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Great tale of the unexpected

IT is easy to mock. Not that we should hold back in this instance.

ON Saturday night an American golf correspondent called Gene Wojciechowski wrote an assessment of the Ryder Cup which, following Sunday's astonishing turnaround, by Monday morning had gone viral.

Let's just say Mr Wojciechowski was a little premature in his analysis.

"It's over," he wrote of the 37th Ryder Cup. "José María Olazábal can click off his walkie-talkie. Time for the Europeans to fire up the private jets and head home to Florida".

Emboldened by America's 10-6 lead going into the final day's singles competition, he signed off by suggesting that the task the Europeans faced was "as close to insurmountable as trying to climb Everest wearing a T-shirt, cargo shorts and flip flops".

Mr Wojciechowski can take comfort that he is not alone in his woeful predictions.


From Newcastle fans who prepared a banner to hang from the Tyne Bridge declaring their team Premier League champions in 1996 to George Best who, convinced his team had lost, headed to the bar and thus missed the last five minutes of the 1999 Champions League final, the history of sport is littered with those who really did not see it coming.

But then, if they had, there wouldn't be much point in watching. It is the unpredictability of top-level competition, the way that nothing is decided until the final whistle, that makes it so addictive.

It is that which distinguishes it from the contrived conclusions of theatre or cinema, in which the ending has of necessity been decided beforehand.

Who would have thought Justin Rose would beat Phil Mickelson? In the form he had shown for the rest of the weekend, who would have believed Lee Westwood would get a ball anywhere near a hole, never mind sink a succession of winning putts?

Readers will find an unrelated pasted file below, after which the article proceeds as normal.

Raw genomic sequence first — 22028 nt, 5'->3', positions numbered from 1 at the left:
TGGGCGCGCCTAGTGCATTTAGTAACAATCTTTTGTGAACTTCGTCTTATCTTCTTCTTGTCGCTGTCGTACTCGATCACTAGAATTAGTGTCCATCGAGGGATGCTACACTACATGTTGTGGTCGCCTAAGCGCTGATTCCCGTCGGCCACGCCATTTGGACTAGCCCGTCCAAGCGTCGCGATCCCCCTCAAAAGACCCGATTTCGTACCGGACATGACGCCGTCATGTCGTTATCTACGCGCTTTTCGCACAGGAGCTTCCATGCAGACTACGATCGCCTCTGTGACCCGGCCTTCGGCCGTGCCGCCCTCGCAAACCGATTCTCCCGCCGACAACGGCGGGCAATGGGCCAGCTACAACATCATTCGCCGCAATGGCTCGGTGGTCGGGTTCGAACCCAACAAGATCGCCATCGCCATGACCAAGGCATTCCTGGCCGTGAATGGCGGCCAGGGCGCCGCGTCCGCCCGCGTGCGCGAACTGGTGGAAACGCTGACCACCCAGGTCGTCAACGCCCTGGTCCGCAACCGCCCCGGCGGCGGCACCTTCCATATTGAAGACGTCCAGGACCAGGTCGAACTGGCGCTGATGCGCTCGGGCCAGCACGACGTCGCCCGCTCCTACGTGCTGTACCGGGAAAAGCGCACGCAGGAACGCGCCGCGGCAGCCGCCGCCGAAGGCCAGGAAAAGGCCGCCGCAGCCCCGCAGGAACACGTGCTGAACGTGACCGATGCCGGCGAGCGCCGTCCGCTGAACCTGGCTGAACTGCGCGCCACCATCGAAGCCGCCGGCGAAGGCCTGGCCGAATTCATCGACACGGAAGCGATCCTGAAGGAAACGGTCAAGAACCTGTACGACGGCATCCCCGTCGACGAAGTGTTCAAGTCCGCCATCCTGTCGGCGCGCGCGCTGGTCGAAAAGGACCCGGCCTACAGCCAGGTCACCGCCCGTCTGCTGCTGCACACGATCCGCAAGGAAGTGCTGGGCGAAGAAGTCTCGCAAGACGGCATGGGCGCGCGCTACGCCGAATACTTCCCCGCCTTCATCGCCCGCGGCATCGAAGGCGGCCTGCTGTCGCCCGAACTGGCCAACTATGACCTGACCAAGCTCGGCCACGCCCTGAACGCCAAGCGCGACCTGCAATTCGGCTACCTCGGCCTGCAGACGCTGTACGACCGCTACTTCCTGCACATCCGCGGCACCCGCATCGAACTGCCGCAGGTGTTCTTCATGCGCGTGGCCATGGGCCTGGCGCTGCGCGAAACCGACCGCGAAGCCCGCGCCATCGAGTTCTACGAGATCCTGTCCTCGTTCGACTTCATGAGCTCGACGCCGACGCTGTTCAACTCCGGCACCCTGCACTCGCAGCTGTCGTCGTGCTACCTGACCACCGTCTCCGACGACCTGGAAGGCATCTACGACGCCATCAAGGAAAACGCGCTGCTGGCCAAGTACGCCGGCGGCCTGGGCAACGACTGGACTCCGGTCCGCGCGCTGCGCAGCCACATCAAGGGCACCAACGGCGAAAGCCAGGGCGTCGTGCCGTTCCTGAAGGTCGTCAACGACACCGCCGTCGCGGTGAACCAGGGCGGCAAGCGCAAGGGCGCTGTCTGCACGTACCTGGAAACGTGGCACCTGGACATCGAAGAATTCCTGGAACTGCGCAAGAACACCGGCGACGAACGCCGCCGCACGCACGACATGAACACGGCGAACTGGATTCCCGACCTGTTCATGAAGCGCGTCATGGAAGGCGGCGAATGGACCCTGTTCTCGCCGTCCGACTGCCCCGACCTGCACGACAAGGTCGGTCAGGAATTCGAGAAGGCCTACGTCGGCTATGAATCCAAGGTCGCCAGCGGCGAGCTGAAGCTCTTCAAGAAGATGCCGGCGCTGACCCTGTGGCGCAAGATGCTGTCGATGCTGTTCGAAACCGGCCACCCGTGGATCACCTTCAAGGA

And as they did so, the disparate collection of Europeans, bound by nothing more than a flag of convenience (and the proximity of their Florida mansions) entered a wider folklore. Their achievement can now be numbered among the finest comebacks of all time.

Though, as Mr Wojciechowski would no doubt be quick to point out, it was not unprecedented. The Americans did the same (coming from 10-6 behind to win 14-13) at Brookline in 1999, a turnaround that was greeted with a rather less dignified response than Olazábal's.


Indeed, there must have been something in the air as the Millennium approached because that year was littered with classic reversals.

There was Paul Lawrie coming from miles back to ease past the imploding Jean van der Velde to win The Open.

There were the French, 24-10 down at one point, beating the rampant favourites New Zealand 43-31 in the Rugby World Cup semi-final.

Not to forget the one Best missed, Manchester United snatching victory at the last from Bayern Munich in the Champions League final in Barcelona.

All of those shared with the European victory the crucial constituent of the great comeback: either by an opponent's brilliance or their own incompetence the victor's chances appear for much of the competition to be utterly doomed.

Being sport, however, the Ryder Cup comeback cannot be a one-off. Now we all feel the need to place it in the comparative league table of triumphant reversals.

And after Sunday, the top five will need re-writing. Because, as Mr Wojciechowski would no doubt agree, this was as unexpected and unlikely a turnaround as has ever been witnessed on a sporting stage.